* MoreDakka: The "infinite repeaters" fitted as point defense/antipersonnel weapons can be anything from flechette launchers to railguns to lasers. Later models even use smaller versions of the Hellbore {{Wave Motion Gun}}s as their "infinite repeaters." Heck, looking at some of the technical manuals, by the time of the Mk. XXXIII, the Hellbores mounted as point defense weapons are actually ''more powerful'' than the ones initially mounted as ''primary'' weapons on earlier Bolo marks.
* MundaneUtility:
** One Bolo once had a huge bulldozer blade mounted on its front armor so it could do some excavation work. Others have disguised themselves as giant tractors, or even been put in orbit as comsats.
** In one story, a de-militarized Bolo was put into use for agriculture. However, while its weapons were removed, the directive to protect humanity wasn't, and it used its biological research and manufacture abilities to engage in biological warfare to defeat the aliens attacking the world it was assigned to.
* NiceJobBreakingItHero: The greatest {{Irony}} of the Boloverse is the fact that the development of Bolos, created and hardwired to protect humans at all costs, was one of the key factors in making the Final War so devastating that the humanity nearly went extinct. Bolos became simply too powerful, too good at what they did. When you needed several thousands of megaton-range nuclear warheads to make a significant dent in a Bolo battallion (or a Melconian force capable of matching it), it was much easier to just aim all those warheads at population centers and civilian infrastucture on a planet under attack and call it a day. And even when whomever was on the offensive at the moment decided against that, any battle that presented a challenge to late-model Bolos was still basically an all-out nuclear exchange in the atmosphere.
* NoPlansNoPrototypeNoBackup: Used, but also subverted.
** A few prototype units lost in the war where the depots working on them were taken out. The Mark [=XXXIIIs=] and beyond are these as the factory on Luna that built them was blown up with the rest of the moon.
** The Prototype Bolo with advanced Hyper-Heruistics, a Mk. XXIV named Nike, is a played-with example of this. Her creator is long dead and the facility that built her was wiped out by an attack at least seventy years before. Once she is destroyed, some of the secrets of Hyper-Heruistics were gone... but later records show that her chassis was taken apart and what was learned from her remains was applied to the development of the Mk. XXVI Bolo series.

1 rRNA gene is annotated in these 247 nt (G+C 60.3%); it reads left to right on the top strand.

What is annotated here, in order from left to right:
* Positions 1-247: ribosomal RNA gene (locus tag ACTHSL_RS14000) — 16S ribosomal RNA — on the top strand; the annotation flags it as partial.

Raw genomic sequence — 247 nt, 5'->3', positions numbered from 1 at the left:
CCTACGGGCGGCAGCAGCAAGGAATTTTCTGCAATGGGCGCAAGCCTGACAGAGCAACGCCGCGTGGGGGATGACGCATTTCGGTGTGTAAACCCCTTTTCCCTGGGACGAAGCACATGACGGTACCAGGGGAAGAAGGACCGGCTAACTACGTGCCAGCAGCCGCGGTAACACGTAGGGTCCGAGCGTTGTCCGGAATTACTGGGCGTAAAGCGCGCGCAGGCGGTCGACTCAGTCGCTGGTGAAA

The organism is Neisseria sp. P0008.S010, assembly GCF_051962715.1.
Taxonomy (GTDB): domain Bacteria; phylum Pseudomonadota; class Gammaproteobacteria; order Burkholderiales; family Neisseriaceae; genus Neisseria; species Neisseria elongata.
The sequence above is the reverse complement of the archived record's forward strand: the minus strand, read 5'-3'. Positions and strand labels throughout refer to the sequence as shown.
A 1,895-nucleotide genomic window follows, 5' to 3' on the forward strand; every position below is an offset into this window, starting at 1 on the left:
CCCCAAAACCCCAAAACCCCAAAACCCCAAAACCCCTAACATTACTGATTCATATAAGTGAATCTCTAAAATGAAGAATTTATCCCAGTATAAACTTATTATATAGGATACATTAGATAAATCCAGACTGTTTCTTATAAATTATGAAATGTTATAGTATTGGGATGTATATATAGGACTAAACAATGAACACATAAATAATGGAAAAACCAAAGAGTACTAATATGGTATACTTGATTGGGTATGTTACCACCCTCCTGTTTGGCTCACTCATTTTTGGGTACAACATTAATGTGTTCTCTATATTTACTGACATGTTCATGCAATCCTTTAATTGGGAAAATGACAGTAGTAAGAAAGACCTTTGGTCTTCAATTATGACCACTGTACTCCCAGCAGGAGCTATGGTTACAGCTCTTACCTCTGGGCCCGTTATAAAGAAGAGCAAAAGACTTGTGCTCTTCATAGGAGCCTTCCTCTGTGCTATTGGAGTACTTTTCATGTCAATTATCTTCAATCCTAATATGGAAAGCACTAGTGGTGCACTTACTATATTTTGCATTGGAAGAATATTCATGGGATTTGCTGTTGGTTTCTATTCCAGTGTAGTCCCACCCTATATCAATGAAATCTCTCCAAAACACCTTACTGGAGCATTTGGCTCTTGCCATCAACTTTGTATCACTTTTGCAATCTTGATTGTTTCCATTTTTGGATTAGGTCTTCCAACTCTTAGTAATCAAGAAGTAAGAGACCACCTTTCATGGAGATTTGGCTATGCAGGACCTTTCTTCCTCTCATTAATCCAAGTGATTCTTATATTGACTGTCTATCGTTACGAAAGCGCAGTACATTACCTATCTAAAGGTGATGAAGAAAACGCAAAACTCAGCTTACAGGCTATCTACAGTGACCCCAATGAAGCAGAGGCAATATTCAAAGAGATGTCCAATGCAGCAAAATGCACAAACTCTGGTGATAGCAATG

* NuclearOption: Several versions of Bolos have nuclear weapons available to them, above and beyond the fusion detonations utilized by Hellbore cannons.
* NukeEm: Averted. The nuclear weapons available to some versions of Bolo are only sparingly used, and that only when the use of force has been escalated through the other options available.
** But when the situation degrades far enough that it comes down to nukes, it comes down hard, with even infantry support weapons lobbing tactical nukes like there is no tomorrow, and [[MacrossMissileMassacre gigantic barrages of hypersonic nuclear missiles]] in Bolo battles.
* OldSoldier: As mentioned, Bolos can stay in fighting shape for a ''very'' long time.
* OneManArmy: A main battle Bolo is a MadeOfIron SuperSoldier with centuries of experience of tactics. If they're on your side, they're your best friend and TheCavalry rolled into one. If they ''aren't'' on your side, you're in for a world of hurt. However, even though Bolos are massively powerful and all the things stated above, they are usually assigned in groups like any other military unit.
* OutlivedItsCreator: In fact, the Bolo stories actually written by Laumer now constitute a distinct ''minority'' of the whole.
* PickYourHumanHalf: Later marks of Bolos can actually fuse themselves with their human operators.
* PsychicLink:
** A technological subversion. Many later model Bolos have the ability to network their knowledge/senses for increased battle awareness.
** Mark [=XXXIIIs=] take this one step further; they can directly link with their human commanders, giving the combined human/Bolo awareness both the massive logical processing, battlefield expertise, and centuries of experience possessed by the Bolo, and supercharging the inductive logic humans possess up to Bolo thought-speed, which was the original goal of the human/Bolo mindlink. As an unexpected side effect, while Bolos are safeguarded up to the eyeballs to keep them from losing control over their emotions and bloodlust during combat, ''humans have no safeguards.''